AMD GPU Services (AGS)
AMD GPU Services (AGS) Documentation

AGS Library Overview

This document provides an overview of the AGS (AMD GPU Services) library. The AGS library provides software developers with the ability to query AMD GPU software and hardware state information that is not normally available through standard operating systems or graphic APIs.

The latest version of the API is publicly hosted here: It is also worth checking for any updates and articles on AGS.

What's new in AGS 6.0 since version 5.4.2

AGS 6.0 includes the following updates:

  • DX12 ray tracing hit token for RDNA2 hardware.
  • Shader intrinsic that exposes ReadLaneAt in DX12.
  • Shader intrinsics that expose explicit float conversions in DX12.
  • Refactored and revised API to minimize user error.
  • Added agsGetVersionNumber.
  • Detection for external GPUs.
  • Detection of RDNA2 architecture.
  • Grouped the more established intrinsics together into per year support.
  • Function pointer typedefs for the API

What's new in AGS 5.4.2 since version 5.4.1

AGS 5.4.2 includes the following updates:

  • sharedMemoryInBytes has been reinstated.
  • Clock speed returned for APUs.

What's new in AGS 5.4.1 since version 5.4.0

AGS 5.4.1 includes the following updates:

  • AsicFamily_Count to help with code maintenance.
  • Visual Studio 2019 support.
  • x86 support
  • BaseInstance and BaseVertex intrinsics along with corresponding caps bits.
  • GetWaveSize intrinsic along with corresponding caps bits.

What's new in AGS 5.4 since version 5.3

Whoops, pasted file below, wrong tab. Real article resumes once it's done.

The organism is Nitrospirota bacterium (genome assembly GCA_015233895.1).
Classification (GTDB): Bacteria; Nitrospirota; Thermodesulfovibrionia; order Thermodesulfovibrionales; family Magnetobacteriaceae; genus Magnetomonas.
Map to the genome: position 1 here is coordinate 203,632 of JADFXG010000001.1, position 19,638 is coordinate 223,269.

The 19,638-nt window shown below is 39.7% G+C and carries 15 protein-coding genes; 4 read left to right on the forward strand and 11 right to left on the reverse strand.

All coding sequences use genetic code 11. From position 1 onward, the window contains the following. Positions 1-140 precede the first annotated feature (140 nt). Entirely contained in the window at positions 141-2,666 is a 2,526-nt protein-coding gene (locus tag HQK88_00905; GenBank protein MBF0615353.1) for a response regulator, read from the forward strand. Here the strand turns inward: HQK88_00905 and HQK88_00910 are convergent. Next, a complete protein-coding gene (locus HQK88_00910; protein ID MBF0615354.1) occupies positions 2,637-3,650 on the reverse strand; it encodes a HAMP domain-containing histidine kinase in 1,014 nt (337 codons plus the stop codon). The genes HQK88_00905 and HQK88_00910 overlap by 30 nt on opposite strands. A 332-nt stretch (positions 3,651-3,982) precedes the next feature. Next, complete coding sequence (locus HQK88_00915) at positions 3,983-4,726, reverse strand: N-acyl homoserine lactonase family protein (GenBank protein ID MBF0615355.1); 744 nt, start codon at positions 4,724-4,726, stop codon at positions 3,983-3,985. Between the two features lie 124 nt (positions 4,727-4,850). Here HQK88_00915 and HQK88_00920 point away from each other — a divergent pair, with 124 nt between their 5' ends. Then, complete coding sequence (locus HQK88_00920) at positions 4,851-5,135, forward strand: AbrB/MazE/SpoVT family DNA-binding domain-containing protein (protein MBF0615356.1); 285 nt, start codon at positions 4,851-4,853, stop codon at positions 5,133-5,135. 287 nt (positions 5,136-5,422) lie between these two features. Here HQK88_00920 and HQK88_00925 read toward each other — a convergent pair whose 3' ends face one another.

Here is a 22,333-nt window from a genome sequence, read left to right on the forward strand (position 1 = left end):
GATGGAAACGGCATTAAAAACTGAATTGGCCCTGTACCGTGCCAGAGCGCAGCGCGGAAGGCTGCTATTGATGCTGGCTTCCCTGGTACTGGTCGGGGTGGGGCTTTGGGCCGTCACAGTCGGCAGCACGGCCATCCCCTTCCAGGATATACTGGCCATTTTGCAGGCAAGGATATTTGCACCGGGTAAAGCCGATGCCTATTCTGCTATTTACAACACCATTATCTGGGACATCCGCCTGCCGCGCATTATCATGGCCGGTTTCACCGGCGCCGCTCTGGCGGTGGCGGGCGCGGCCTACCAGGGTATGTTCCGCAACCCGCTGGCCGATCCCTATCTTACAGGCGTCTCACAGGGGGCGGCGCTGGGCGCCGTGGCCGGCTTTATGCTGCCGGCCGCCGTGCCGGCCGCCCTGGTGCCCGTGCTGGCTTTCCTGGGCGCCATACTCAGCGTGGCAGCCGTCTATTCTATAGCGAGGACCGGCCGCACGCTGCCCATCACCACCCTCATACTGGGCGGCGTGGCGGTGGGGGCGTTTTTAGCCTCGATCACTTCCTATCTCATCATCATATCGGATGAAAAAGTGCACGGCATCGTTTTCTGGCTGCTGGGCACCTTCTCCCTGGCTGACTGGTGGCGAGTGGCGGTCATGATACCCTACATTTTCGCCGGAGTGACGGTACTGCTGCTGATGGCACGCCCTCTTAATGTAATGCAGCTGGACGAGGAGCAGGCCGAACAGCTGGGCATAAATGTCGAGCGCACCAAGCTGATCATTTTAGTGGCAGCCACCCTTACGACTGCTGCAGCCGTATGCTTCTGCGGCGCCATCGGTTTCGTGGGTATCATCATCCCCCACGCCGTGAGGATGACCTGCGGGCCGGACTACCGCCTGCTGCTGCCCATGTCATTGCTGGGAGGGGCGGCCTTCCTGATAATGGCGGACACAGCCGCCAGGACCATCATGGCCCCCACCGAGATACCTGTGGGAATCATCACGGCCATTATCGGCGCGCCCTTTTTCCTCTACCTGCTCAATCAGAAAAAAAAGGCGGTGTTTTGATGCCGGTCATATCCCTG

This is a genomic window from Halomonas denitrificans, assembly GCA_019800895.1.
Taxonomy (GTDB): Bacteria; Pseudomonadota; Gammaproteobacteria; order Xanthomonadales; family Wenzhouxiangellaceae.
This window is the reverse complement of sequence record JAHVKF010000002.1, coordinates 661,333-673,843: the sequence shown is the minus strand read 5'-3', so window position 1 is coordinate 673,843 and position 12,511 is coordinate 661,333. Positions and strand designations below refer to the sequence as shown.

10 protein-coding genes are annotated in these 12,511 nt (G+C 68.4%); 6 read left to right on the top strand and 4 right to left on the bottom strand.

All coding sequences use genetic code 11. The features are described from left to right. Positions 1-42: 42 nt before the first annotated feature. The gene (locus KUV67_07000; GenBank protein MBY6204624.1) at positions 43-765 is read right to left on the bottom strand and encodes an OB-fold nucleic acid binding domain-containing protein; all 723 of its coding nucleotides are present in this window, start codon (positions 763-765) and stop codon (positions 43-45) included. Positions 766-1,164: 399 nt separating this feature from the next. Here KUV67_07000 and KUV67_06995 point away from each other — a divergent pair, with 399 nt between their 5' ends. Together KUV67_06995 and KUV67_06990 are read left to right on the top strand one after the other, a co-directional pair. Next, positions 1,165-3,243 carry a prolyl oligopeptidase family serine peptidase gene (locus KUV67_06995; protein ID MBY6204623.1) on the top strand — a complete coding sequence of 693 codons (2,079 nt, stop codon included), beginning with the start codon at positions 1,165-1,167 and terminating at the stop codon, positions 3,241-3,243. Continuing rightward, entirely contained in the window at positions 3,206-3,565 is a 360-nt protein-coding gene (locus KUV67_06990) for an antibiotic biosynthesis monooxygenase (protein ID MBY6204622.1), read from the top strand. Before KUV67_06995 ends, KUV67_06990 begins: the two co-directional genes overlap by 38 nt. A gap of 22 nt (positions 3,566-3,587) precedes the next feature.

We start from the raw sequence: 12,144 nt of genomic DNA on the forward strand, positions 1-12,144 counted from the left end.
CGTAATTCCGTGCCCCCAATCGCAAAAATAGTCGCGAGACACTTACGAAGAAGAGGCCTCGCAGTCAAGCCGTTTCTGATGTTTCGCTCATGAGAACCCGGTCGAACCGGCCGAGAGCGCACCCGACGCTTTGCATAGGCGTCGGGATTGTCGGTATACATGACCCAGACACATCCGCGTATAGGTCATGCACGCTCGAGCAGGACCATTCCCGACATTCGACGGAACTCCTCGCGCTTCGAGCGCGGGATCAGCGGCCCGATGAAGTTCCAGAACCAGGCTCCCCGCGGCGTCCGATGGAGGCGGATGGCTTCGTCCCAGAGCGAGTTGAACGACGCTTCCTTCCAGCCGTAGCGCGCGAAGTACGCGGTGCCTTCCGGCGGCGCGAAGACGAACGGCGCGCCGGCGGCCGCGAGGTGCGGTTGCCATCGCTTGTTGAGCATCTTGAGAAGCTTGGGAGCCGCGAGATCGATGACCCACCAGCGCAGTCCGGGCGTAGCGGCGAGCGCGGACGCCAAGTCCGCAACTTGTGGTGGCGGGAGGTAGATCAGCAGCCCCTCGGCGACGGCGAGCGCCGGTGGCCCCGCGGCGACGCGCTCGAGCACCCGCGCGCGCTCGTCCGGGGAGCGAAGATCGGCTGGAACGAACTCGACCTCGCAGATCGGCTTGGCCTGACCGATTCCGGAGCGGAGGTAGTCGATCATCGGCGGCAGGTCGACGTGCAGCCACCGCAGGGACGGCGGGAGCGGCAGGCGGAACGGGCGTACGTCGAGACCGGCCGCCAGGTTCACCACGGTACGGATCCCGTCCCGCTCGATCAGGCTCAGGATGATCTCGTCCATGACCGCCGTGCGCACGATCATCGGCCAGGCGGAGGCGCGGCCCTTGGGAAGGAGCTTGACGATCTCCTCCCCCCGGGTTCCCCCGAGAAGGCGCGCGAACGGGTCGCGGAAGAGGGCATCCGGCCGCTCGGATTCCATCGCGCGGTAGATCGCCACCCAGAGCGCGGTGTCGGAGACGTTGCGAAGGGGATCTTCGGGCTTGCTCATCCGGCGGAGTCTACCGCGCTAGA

AGS 5.4 includes the following updates:

  • A more detailed description of the GPU architecture, now including RDNA GPUs.
  • Radeon 7 core and memory speeds returned.
  • Draw index and Atomic U64 intrinsics for both DX11 and DX12.

What's new in AGS 5.3 since version 5.2

AGS 5.3 includes the following updates:

  • DX11 deferred context support for Multi Draw Indirect and UAV Overlap extensions.
  • A Radeon Software Version helper to determine whether the installed driver meets your game's minimum driver version requirements.
  • Freesync HDR Gamma 2.2 mode which uses a 1010102 swapchain and can be considered as an alternative to using the 64 bit swapchain required for Freesync HDR scRGB.

Using the AGS library

It is recommended to take a look at the source code for the samples that come with the AGS SDK:

  • AGSSample
  • CrossfireSample
  • EyefinitySample The AGSSample application is the simplest of the three examples and demonstrates the code required to initialize AGS and use it to query the GPU and Eyefinity state. The CrossfireSample application demonstrates the use of the new API to transfer resources on GPUs in Crossfire mode. Lastly, the EyefinitySample application provides a more extensive example of Eyefinity setup than the basic example provided in AGSSample. There are other samples on Github that demonstrate the DirectX shader extensions, such as the Barycentrics11 and Barycentrics12 samples.

To add AGS support to an existing project, follow these steps:

  • Link your project against the correct import library. Choose from either the 32 bit or 64 bit version.
  • Copy the AGS dll into the same directory as your game executable.
  • Include the amd_ags.h header file from your source code.
  • Include the AGS hlsl files if you are using the shader intrinsics.
  • Declare a pointer to an AGSContext and make this available for all subsequent calls to AGS.
  • On game initialization, call agsInitialize passing in the address of the context. On success, this function will return a valid context pointer.

Don't forget to cleanup AGS by calling agsDeInitialize when the app exits, after the device has been destroyed.